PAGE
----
Norfolk Walk: Northrepps
PUBLISHED: 08:48 12 October 2012
This walk follows a circular route from Northrepps parish church going south-westward before curving back towards the coast and clipping the edge of the parish of Sidestrand.
Start: Parking area outside St.Mary the Virgin Church, Northrepps. (please read the sign and park accordingly).
Map: OS Explorer 252 G/R TG245391
Distance: 6 miles
Public Transport: Sanders Coach service 33 connects Northrepps with both Cromer and North Walsham.
Timetables: 0871 2002233, www.travelineeastanglia.co.uk
This walk from Malcolm Palmer and Susie Bloomfield follows a circular route from Northrepps parish church going south-westward before curving back towards the coast and clipping the edge of the parish of Sidestrand.
The countryside it crosses is undulating with pleasant views and good clear paths, and there is the added interest (according to one’s taste) of a busy little airfield.
The village sign dated 1977 depicts interesting aspects of Northrepps’ history including connections with the Henry Rolls car radiator design, the invention of the Gallas Plough and development of the Breeches Buoy.
The parish church of St Mary the Virgin has an impressive 90ft tower containing 8 bells, two of which date from the early 17th century. The exterior of the church speaks of the late middle ages, the interior more of the 19th century and, in the south aisle, there are several modern memorials to the Gurney family including that of a daring young SAS soldier killed in action behind enemy lines in France in 1944.
For refreshment Northrepps has a charming family-run Norfolk country pub, the Foundry Arms, which could be used as the base for this walk after suitable permission is sought and obtained.
■ Leave the churchyard through a gap in its west wall and follow a clearly marked footpath along the field edge with an overgrown disused pit on the right. After about 250m, at a T- junction of paths, turn left and go downhill, soon passing to the right of a large house and emerging in a lane. Go right for a few metres then follow the footpath fingerpost into a large field on the left and head diagonally over gently rising ground to the railway embankment just visible on the far side. At the time of the walk, the path was well-trodden through the crop.
■ Cross the railway (the Bittern Line) with care using the stiles and stairways provided. On the far side continue the line of the walk as indicated by way-mark signs. This section is wide and grassy between fields with the airfield coming into sight ahead. After a short distance a hedge begins and there is an arrow directing walkers along its left side. Over to the right, and running parallel, is the 615m long grass landing strip of Northrepps International Airport.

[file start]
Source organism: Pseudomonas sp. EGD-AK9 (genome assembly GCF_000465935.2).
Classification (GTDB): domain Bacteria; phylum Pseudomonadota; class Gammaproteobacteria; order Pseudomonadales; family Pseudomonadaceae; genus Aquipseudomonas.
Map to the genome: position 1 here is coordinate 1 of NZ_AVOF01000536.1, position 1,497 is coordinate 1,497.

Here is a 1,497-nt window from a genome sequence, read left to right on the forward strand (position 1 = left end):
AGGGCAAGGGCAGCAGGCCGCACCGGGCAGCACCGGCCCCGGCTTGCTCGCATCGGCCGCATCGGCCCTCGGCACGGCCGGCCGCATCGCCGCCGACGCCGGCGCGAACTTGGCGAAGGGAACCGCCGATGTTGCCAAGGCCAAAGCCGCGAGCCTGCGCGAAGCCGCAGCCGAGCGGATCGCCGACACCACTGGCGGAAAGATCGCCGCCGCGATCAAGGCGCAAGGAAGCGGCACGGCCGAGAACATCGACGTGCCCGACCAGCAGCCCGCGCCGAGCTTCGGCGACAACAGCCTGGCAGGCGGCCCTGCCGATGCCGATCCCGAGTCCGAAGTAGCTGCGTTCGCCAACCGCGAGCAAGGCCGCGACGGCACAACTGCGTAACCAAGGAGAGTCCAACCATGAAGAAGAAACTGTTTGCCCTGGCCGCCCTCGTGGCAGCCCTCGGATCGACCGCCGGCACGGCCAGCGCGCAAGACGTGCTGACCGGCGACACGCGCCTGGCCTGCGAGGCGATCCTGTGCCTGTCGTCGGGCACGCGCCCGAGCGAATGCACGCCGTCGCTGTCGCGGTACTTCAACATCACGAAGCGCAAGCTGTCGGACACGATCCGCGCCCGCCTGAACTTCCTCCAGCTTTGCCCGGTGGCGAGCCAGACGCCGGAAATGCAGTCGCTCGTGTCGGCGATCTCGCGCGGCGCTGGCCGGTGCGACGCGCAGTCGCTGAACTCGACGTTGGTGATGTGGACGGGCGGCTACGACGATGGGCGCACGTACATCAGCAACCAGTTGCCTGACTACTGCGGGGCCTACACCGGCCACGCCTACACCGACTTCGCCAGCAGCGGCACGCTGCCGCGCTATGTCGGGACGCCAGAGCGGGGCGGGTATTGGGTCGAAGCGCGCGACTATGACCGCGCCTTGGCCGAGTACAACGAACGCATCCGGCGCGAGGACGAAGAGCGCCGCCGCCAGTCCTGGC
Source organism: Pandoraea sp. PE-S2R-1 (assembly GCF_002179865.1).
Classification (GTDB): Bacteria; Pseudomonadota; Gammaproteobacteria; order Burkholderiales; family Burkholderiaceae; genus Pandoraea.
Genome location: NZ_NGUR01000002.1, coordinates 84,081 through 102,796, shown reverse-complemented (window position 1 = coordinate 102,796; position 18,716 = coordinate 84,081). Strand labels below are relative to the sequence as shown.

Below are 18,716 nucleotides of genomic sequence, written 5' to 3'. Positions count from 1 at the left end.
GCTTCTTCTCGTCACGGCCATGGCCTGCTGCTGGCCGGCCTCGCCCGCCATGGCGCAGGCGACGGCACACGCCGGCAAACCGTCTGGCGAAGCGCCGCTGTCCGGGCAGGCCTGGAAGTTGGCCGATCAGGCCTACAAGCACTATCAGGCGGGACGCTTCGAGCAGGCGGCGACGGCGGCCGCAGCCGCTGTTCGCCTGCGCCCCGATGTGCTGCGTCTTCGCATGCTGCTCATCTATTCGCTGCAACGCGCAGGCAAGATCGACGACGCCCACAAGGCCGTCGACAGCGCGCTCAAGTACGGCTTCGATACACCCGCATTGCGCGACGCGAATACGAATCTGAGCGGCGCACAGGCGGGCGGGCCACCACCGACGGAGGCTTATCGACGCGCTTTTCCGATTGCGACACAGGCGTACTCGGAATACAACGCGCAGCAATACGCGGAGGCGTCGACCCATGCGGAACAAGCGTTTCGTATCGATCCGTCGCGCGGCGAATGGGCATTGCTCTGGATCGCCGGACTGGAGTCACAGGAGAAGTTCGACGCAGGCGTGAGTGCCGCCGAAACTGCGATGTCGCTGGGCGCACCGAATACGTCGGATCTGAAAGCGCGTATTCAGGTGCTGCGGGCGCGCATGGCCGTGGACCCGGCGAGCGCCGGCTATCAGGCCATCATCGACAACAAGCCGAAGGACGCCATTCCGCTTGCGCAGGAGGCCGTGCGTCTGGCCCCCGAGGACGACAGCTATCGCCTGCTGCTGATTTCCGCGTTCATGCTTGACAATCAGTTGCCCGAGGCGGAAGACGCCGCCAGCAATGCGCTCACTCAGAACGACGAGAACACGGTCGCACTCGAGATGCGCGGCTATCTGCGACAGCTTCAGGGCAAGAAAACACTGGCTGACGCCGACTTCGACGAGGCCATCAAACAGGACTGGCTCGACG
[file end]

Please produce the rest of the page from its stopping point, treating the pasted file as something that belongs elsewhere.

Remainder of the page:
■ On arriving adjacent to the car park, and with the buildings of Winspurs Farm ahead, turn left at a way-mark sign. Then go right to skirt the sides of a small field and enter a restricted byway deeply rutted by farm vehicles. Turn left along this track for about 800m to meet a lane near Southrepps Hall. Turn left and follow the lane over the railway line and past Bridge Farm to reach a junction with another lane coming in from the right. At this junction, cross the road and follow the direction of a footpath sign across a few metres of rough ground to connect with the end of a narrow path between hedgerows.
■ Go left into this path which, although narrow, fortunately receives attention from the land owners or local users who are obviously active in keeping it passable. After a while the path descends and meets the Paston Way at a T- junction faced by a grove of trees. Turn left along the Way which, almost immediately, curves right and passes the front of a lovely Georgian former rectory to a shady lane in the vicinity of Frogshall.
■ Turn right, go round a bend and at another T-junction cross straight over to enter a clearly signposted public footpath rising between trees. For several hundred metres the footpath follows the left edge of dense woodland with occasional mouldering remains of fences and gates hinting at the presence once of a substantial estate at this spot. Eventually the path swings leftward away from the trees and meets a crossing path. In view just ahead is a grove of trees which surrounds a pond known locally as the ‘Shrieking Pond’ - supposedly haunted by the ghost of a local woman said to have drowned herself here in the 18th century.
■ Turn hard right along the crossing path and enjoy a broad grassy walk between thin hedgerows until the woods close in again from the right. Continue beside the trees for about 400m, and then stay on the track as it swings left and descends between banks towards the coast with occasional glimpses of the sea opening up ahead. At the end of this path, turn left along a lane up to a scatter of houses and a plant nursery at Hungry Hill. Then continue onwards along the lane into Northrepps, continuing ahead in the village and then round to the left back to the church.
JOIN THE RAMBLERS
The Ramblers is Britain’s walking charity which has been working to encourage more people to take up walking and to safeguard footpaths and the countryside for 75 years.
Whether you’re an old hand or a complete beginner, the organisation can help you get the best out of walking through its network of local groups.
The Norwich Group has been established for more than 35 years and was the first group in the Norfolk Area of the Ramblers Association. Non-members are welcome to join all walks in national festivals and some special events and programmes. Most regular walks are intended for Ramblers members, but you are welcome to attend two or three walks on a try-out basis.
For more information about the Ramblers’ Association call 01508 538654 or visit: www.ramblers.org.uk